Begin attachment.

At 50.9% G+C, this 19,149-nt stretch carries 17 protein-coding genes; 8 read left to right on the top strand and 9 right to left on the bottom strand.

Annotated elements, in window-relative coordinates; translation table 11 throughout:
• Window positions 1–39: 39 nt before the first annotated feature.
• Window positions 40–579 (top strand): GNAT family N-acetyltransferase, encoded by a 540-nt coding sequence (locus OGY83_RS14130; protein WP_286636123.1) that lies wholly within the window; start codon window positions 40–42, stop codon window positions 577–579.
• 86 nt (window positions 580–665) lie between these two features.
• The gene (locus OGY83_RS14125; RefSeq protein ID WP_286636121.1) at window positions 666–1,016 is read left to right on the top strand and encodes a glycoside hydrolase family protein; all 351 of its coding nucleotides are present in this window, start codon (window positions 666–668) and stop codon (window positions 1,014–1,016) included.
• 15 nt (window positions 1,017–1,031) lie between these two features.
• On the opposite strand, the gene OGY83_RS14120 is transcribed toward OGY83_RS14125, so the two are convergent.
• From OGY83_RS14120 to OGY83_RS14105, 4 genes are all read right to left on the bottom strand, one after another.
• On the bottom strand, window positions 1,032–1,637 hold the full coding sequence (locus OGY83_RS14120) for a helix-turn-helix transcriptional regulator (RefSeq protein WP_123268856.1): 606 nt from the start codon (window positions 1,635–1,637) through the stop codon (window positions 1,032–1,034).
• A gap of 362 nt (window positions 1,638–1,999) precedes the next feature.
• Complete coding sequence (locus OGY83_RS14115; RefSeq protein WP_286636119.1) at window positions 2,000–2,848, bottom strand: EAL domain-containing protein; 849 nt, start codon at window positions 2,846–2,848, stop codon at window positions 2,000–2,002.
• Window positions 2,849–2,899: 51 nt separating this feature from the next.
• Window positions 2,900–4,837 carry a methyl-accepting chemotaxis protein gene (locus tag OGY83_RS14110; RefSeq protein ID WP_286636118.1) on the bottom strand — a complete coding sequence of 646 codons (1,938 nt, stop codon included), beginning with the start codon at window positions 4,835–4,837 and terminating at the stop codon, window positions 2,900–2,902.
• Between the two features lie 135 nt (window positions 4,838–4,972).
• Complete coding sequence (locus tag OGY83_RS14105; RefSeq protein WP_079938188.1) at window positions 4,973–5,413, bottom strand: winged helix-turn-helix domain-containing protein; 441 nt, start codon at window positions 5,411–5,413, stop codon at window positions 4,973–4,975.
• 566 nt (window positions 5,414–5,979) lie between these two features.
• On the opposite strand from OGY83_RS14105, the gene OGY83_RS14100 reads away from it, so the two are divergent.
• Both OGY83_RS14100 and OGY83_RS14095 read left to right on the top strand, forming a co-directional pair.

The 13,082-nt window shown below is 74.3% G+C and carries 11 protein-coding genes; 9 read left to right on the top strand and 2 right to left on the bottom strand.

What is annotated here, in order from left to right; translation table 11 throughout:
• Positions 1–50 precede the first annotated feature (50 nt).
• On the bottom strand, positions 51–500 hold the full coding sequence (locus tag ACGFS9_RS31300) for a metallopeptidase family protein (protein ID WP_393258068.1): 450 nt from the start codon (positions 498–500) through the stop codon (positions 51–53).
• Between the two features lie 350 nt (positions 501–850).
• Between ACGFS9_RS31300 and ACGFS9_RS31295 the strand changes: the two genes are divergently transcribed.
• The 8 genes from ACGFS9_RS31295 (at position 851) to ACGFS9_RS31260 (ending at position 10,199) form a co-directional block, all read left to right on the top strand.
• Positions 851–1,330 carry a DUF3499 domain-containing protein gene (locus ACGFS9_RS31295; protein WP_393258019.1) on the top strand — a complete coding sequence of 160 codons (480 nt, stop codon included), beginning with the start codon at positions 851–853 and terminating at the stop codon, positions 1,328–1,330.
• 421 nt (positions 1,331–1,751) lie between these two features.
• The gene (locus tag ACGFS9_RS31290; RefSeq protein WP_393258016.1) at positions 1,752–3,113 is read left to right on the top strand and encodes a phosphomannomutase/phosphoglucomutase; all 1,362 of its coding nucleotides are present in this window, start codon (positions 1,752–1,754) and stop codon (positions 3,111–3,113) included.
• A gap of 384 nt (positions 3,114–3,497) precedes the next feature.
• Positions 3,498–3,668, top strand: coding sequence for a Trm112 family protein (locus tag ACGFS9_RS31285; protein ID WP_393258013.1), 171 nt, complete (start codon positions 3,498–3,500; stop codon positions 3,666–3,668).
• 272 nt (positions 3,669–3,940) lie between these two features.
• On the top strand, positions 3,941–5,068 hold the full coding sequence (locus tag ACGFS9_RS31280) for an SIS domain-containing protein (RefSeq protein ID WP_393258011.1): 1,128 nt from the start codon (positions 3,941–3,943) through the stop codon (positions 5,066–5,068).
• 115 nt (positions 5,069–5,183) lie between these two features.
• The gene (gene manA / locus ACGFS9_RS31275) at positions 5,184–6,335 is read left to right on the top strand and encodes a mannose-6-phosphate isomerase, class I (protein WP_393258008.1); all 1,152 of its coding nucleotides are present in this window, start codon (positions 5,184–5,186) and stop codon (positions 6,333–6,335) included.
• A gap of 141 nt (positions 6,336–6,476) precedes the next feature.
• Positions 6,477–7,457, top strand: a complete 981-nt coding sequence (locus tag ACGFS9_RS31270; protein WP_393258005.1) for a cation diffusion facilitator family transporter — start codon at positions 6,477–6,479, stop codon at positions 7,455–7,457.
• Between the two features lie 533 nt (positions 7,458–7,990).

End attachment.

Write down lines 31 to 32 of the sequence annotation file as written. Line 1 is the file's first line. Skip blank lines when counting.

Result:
• Positions 3,498–3,668, top strand: coding sequence for a Trm112 family protein (locus tag ACGFS9_RS31285; protein ID WP_393258013.1), 171 nt, complete (start codon positions 3,498–3,500; stop codon positions 3,666–3,668).
• 272 nt (positions 3,669–3,940) lie between these two features.